I learned a lot about Drone Warfare reading and thinking about "The Killing Machines" in The Atlantic by David Bowden.
The benefits of drones for military use are numerous:
- Stealth: Drones can be relatively small (some are now even the size of bugs) and they can survey from vehicles that are aerial, terrestrial, underwater, or I would imagine, even subterranean. In a sense, even a spy satellite is a type of drone, isn't it?
- Persistent: They can hover unmanned over enemy territory for not only hours, but also days at a time, and switching in replacement drones can create a virtually continuous stream of surveillance for months or years, depending on the need.
- Powerful: The sensors on a drone can include high-definition cameras, eavesdropping devices, radar, infrared, "and a pixel array so dense, that the device can zoom in clearly on objects only inches wide from well over 15,000 feet above." Further, with features like Gorgon Stare, multiple cameras linked together can view entire cities in one feel swoop.
- Long-range: Drones can function doing reconnaissance or surveillance far away and deep into enemy territory. With drones, no one is too distant or remote as to be untouchable.
- Lethality: Drones can carry missiles such as The Hellfire, a "100-pound antitank missile" and other weapons that can act expediently on information without the need to call in additional support.
- Precise: Drones can hit targets with amazing precision--"It targets indiscriminate killers with exquisite discrimination."
- Safety: Drones carry out their work unmanned with (or without) controllers stationed at safe distances away--sometimes thousands of miles back at the homeland.
- Expendable: Drones themselves are throwaway. As with a bee, a drone is more or less useless when disconnected from the hive. Similarly, a military "drone is useless as an eyeball disconnected from the brain," since drones function only as an extension of back-end satellite links, data processors, intelligence analysts, and its controller."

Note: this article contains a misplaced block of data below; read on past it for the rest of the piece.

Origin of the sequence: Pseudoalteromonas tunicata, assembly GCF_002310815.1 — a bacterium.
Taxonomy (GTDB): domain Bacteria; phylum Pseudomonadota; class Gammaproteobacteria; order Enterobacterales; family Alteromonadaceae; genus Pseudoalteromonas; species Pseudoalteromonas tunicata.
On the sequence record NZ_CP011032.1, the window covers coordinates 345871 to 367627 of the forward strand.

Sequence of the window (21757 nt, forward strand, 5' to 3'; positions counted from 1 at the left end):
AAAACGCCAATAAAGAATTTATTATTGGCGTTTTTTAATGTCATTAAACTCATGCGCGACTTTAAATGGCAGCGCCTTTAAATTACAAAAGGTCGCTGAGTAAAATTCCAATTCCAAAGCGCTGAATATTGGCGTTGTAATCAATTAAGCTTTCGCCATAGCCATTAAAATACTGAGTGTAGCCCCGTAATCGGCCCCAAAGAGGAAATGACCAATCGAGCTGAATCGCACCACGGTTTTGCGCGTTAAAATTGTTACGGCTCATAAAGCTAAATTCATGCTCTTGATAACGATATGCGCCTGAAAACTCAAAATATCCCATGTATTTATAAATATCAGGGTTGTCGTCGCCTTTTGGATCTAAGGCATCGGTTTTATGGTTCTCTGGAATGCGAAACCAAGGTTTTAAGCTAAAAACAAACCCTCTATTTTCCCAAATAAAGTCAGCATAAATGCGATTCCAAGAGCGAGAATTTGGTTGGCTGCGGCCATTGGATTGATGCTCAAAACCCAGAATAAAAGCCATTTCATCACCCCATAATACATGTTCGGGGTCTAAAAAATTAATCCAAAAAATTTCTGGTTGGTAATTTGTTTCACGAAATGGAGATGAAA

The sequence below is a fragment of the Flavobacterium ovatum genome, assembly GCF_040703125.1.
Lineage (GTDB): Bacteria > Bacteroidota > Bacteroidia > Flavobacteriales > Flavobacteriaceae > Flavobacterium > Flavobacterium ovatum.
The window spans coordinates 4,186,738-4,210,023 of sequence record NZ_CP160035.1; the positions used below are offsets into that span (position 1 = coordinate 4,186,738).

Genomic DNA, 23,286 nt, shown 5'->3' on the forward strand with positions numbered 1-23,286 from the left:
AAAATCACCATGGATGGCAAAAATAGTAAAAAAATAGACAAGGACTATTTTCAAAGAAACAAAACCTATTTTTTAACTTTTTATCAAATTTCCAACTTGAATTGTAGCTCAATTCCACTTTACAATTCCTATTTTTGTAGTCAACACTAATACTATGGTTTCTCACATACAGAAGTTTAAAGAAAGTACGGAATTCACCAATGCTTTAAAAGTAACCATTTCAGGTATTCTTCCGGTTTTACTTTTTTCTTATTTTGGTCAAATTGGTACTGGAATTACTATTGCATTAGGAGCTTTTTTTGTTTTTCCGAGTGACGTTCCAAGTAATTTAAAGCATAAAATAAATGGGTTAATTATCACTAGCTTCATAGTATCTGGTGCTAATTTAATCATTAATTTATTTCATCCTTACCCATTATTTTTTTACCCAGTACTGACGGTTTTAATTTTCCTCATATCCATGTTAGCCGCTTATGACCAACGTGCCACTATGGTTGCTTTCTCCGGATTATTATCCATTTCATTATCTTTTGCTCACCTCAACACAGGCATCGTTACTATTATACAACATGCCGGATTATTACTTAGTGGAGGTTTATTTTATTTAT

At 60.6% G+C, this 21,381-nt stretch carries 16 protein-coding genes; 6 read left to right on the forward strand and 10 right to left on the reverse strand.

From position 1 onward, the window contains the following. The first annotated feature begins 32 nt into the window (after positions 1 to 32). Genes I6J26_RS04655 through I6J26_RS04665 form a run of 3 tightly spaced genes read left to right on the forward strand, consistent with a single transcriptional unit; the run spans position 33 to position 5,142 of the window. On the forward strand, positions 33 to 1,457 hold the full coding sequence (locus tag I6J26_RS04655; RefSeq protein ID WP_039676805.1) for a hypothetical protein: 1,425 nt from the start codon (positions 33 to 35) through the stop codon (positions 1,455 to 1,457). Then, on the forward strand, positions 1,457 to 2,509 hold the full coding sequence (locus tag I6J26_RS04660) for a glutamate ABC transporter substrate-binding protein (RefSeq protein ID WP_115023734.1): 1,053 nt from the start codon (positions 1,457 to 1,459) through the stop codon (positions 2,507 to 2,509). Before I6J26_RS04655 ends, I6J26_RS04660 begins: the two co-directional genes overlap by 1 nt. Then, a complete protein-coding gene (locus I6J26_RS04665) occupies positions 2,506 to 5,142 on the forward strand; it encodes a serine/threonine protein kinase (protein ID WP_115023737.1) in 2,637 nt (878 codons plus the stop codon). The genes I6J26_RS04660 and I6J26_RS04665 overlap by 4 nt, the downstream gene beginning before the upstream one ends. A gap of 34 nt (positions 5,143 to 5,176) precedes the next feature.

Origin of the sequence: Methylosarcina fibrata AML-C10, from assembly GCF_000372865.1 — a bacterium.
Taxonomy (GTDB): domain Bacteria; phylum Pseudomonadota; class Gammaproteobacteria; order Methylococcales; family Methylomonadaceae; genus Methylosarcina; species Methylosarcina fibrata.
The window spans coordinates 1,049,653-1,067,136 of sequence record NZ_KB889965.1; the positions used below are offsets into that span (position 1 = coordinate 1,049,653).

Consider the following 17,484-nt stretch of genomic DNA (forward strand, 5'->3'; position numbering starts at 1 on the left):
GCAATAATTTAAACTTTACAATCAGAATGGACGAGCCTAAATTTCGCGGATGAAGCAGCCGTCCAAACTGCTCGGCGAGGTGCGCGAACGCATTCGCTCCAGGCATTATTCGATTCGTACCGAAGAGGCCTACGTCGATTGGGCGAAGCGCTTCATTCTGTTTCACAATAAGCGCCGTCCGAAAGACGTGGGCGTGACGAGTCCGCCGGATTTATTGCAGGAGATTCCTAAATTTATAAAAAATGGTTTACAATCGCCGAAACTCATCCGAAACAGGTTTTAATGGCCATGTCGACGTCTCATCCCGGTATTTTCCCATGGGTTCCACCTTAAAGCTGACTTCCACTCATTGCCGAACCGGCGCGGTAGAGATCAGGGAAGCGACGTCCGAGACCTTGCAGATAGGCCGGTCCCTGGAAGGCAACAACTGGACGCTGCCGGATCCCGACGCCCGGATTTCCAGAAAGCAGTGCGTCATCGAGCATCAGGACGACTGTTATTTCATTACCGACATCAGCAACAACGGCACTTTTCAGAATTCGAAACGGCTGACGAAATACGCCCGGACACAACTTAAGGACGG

Overall, the great value of drones is their integration of technologies: vehicles, global telecommunications, optics, sensors, supercomputers, weapon systems, and more.
To me, between the questions of fairness, legality, and privacy--drones are being given a bum rap.
- Fairness: Just because one side has a technology that the other doesn't, should not mean it's wrong to use it. This is what competition and evolution is all about. I remember learning in school, when children would complain to the teacher that something was unfair, and the teacher would reply, "life is unfair!" This doesn't mean we should use a shotgun approach, but rather use what we got, appropriately.
- Legality: Is it legal to kill targets rather than apprehending them, trying them, and otherwise punishing them? This is where sincere deliberations come in on whether someone is a "lawful target" (e.g. enemy combatant), "imminent threat" (e.g. self-defense), whether other alternatives are viable (e.g. collateral damage assessments), and will killing them do more hard than good to foreign relations, influence, and even possibly breeding new hate and terror, rather than quelling it.
- Privacy: The issue of privacy comes less into play with military matters and more with respect to domestic use for law enforcement and other civilian uses (from agriculture to urban planning). The key is protect citizens from being unduly monitored, tracked, and scrutinized--where freedom itself is under big-brother attack and we all become mere drones ourselves in a national hive of complacency and brainless obedience.
Rather than scaling back drones use, I liked Mary Ellen O'Connell vision of new drones "capable of delivering a warning--'Come out with your hands up!' and then landing to make an arrest using handcuffs."
This is the promise of technology to learn from mistakes of the past and always bring possibilities of making things better in the future. ;-)
(Source Photo: here with attribution to Don McCullough)